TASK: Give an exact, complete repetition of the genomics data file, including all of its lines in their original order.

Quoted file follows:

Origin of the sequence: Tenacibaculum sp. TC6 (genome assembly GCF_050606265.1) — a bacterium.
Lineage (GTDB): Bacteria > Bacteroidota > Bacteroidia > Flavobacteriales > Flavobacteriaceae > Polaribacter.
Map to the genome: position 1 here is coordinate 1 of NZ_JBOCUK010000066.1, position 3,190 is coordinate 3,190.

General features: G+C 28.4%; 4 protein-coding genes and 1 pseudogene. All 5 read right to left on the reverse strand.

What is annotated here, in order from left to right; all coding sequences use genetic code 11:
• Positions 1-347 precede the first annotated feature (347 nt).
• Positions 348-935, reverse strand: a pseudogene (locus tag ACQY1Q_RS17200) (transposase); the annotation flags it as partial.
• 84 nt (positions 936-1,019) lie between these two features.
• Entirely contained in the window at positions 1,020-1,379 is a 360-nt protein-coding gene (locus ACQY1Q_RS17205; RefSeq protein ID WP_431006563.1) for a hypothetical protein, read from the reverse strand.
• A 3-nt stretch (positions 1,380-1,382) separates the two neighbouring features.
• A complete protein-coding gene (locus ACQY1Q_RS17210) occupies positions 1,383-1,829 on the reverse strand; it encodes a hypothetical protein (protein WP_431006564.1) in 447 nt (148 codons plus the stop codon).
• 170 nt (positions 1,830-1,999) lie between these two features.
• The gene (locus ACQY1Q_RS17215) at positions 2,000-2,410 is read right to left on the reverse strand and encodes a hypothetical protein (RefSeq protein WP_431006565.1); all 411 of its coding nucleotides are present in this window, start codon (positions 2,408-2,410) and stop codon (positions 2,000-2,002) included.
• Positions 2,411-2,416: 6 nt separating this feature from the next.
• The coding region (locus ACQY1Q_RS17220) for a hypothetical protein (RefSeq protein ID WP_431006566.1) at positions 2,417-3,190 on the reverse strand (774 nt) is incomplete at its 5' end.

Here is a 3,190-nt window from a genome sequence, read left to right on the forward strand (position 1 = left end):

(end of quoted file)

Origin of the sequence: Tenacibaculum sp. TC6 (genome assembly GCF_050606265.1) — a bacterium.
Lineage (GTDB): Bacteria > Bacteroidota > Bacteroidia > Flavobacteriales > Flavobacteriaceae > Polaribacter.
Map to the genome: position 1 here is coordinate 1 of NZ_JBOCUK010000066.1, position 3,190 is coordinate 3,190.

General features: G+C 28.4%; 4 protein-coding genes and 1 pseudogene. All 5 read right to left on the reverse strand.

What is annotated here, in order from left to right; all coding sequences use genetic code 11:
• Positions 1-347 precede the first annotated feature (347 nt).
• Positions 348-935, reverse strand: a pseudogene (locus tag ACQY1Q_RS17200) (transposase); the annotation flags it as partial.
• 84 nt (positions 936-1,019) lie between these two features.
• Entirely contained in the window at positions 1,020-1,379 is a 360-nt protein-coding gene (locus ACQY1Q_RS17205; RefSeq protein ID WP_431006563.1) for a hypothetical protein, read from the reverse strand.
• A 3-nt stretch (positions 1,380-1,382) separates the two neighbouring features.
• A complete protein-coding gene (locus ACQY1Q_RS17210) occupies positions 1,383-1,829 on the reverse strand; it encodes a hypothetical protein (protein WP_431006564.1) in 447 nt (148 codons plus the stop codon).
• 170 nt (positions 1,830-1,999) lie between these two features.
• The gene (locus ACQY1Q_RS17215) at positions 2,000-2,410 is read right to left on the reverse strand and encodes a hypothetical protein (RefSeq protein WP_431006565.1); all 411 of its coding nucleotides are present in this window, start codon (positions 2,408-2,410) and stop codon (positions 2,000-2,002) included.
• Positions 2,411-2,416: 6 nt separating this feature from the next.
• The coding region (locus ACQY1Q_RS17220) for a hypothetical protein (RefSeq protein ID WP_431006566.1) at positions 2,417-3,190 on the reverse strand (774 nt) is incomplete at its 5' end.

Here is a 3,190-nt window from a genome sequence, read left to right on the forward strand (position 1 = left end):